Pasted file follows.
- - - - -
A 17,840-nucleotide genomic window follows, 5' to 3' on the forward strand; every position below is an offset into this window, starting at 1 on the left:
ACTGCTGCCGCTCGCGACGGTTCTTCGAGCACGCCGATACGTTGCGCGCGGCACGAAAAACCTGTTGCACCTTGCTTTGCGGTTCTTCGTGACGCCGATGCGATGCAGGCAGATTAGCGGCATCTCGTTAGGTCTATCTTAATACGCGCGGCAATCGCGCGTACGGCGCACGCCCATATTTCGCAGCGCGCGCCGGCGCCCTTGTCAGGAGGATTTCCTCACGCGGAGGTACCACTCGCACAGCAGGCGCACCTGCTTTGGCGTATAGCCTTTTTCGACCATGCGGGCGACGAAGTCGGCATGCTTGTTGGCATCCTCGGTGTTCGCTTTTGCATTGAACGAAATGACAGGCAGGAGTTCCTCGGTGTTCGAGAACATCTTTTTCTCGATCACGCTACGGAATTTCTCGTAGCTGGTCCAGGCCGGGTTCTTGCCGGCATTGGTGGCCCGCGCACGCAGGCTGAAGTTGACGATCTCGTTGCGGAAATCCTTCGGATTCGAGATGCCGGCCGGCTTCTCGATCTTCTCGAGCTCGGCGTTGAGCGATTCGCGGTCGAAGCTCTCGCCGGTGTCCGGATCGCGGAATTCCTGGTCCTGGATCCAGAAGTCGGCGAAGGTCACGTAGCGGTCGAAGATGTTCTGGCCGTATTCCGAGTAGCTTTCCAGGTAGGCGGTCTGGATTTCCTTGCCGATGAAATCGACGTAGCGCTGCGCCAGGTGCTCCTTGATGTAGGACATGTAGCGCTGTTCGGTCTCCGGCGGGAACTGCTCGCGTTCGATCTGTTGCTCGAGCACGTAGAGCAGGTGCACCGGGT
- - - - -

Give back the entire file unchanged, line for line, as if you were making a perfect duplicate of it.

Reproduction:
A 17,840-nucleotide genomic window follows, 5' to 3' on the forward strand; every position below is an offset into this window, starting at 1 on the left:
ACTGCTGCCGCTCGCGACGGTTCTTCGAGCACGCCGATACGTTGCGCGCGGCACGAAAAACCTGTTGCACCTTGCTTTGCGGTTCTTCGTGACGCCGATGCGATGCAGGCAGATTAGCGGCATCTCGTTAGGTCTATCTTAATACGCGCGGCAATCGCGCGTACGGCGCACGCCCATATTTCGCAGCGCGCGCCGGCGCCCTTGTCAGGAGGATTTCCTCACGCGGAGGTACCACTCGCACAGCAGGCGCACCTGCTTTGGCGTATAGCCTTTTTCGACCATGCGGGCGACGAAGTCGGCATGCTTGTTGGCATCCTCGGTGTTCGCTTTTGCATTGAACGAAATGACAGGCAGGAGTTCCTCGGTGTTCGAGAACATCTTTTTCTCGATCACGCTACGGAATTTCTCGTAGCTGGTCCAGGCCGGGTTCTTGCCGGCATTGGTGGCCCGCGCACGCAGGCTGAAGTTGACGATCTCGTTGCGGAAATCCTTCGGATTCGAGATGCCGGCCGGCTTCTCGATCTTCTCGAGCTCGGCGTTGAGCGATTCGCGGTCGAAGCTCTCGCCGGTGTCCGGATCGCGGAATTCCTGGTCCTGGATCCAGAAGTCGGCGAAGGTCACGTAGCGGTCGAAGATGTTCTGGCCGTATTCCGAGTAGCTTTCCAGGTAGGCGGTCTGGATTTCCTTGCCGATGAAATCGACGTAGCGCTGCGCCAGGTGCTCCTTGATGTAGGACATGTAGCGCTGTTCGGTCTCCGGCGGGAACTGCTCGCGTTCGATCTGTTGCTCGAGCACGTAGAGCAGGTGCACCGGGT